Birth in South Africa

The Privilege of Midwifery

The obstetricians at Vincent Pallotti hospital have decided to no longer provide a back-up service for my practice. Apart from the loss of the medical back-up as a professional midwife, the greater loss is to mothers and women who are not able to choose this private hospital for medical back-up when they have chosen me as a professional midwife. No reasons for this withdrawal have been stated in their letter of notification.

I am formulating a response which I will send to the Obstetrical team at Vincent Pallotti Hospital in due course. I understand various perspectives which I shall summarize below:

Women and Mothers:

Mieke before her birth, hoping for a Vaginal Birth after Caesarian

Many women are afraid of childbirth and the possible dangers it may present. These women are confident that to book with an obstetrician, and be promised the pain relief interventions such as an epidural, opiates, and/or other medical interventions, will meet their needs. Some women, though, intrinsically feel in the core of their bodies and souls, that to birth naturally is vitally important. To do this they need an attendant who can hold a safe space and is attuned to their physical, emotional and spiritual needs, someone who will both evaluate clinical progress while at the same time respond to the needs of a woman as her labour progresses to the actual birth. Birthing mothers need someone who knows their physiology well, who recognize nuanced changes in their bodies and who will monitor the unborn baby’s wellbeing. They also need someone who is quick off the mark, who will take charge when the situation demands, who can resuscitate a baby, who can safely transfer to hospital from home.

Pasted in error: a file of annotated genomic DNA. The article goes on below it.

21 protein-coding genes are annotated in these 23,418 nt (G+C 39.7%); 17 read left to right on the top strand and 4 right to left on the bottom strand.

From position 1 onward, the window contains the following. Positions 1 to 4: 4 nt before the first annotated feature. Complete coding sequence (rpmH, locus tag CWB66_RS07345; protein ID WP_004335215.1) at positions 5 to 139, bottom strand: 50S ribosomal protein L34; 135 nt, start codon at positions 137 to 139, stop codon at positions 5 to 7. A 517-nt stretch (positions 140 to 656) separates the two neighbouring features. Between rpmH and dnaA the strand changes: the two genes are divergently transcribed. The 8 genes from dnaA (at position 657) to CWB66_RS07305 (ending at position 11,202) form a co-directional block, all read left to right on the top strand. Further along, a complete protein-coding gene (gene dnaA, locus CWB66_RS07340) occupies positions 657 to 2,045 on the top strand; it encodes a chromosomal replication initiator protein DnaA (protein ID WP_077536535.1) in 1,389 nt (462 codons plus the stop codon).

Kiran Ciel, a VBAC baby, was born naturally at the Vincent Pallotti

The Obstetrician

An obstetrician spends 13 years training to qualify first as a doctor then as a specialist obstetrician. The training occurs mostly in a tertiary level of care hospital where women with major complications of pregnancy are treated. Birth in these   facilities is a carefully orchestrated and monitored affair to prevent the deaths of mothers and babies with severe conditions such as diabetes, heart disease, hypertension, pre-eclampsia and eclampsia, multiple pregnancies.  The obstetricians become skilled surgeons and clinicians adept at preventing harm and saving lives. When an obstetrician leaves the public service and serves in the private sector this training may colour his perspective notwithstanding that he is mostly assisting normal healthy pregnant women from higher socio-economic levels. He is also personally at risk of being held liable and being sued for any mishap that may occur.

The Midwife

Me, the midwife, holding Rob and Karen Baker's newborn!

A midwife is called to her profession by passion and a love of caring for other people, particularly women and their babies, from before conception to after the birth of their babies. A midwife in South Africa trains as a nurse first before her year of training as a midwife. In countries such as the United Kingdom and New Zealand a midwife trains directly for 3-4 years. A Midwife specializes in normal physiological/healthy pregnancy and natural birth. She guides a pregnant woman through her pregnancy by paying attention to all aspects of a woman’s health and wellbeing. A midwife is not equipped to provide ongoing medical care when complications arise and therefore works hand in hand with a doctor or an obstetrician. This ensures the safety of both mother and baby.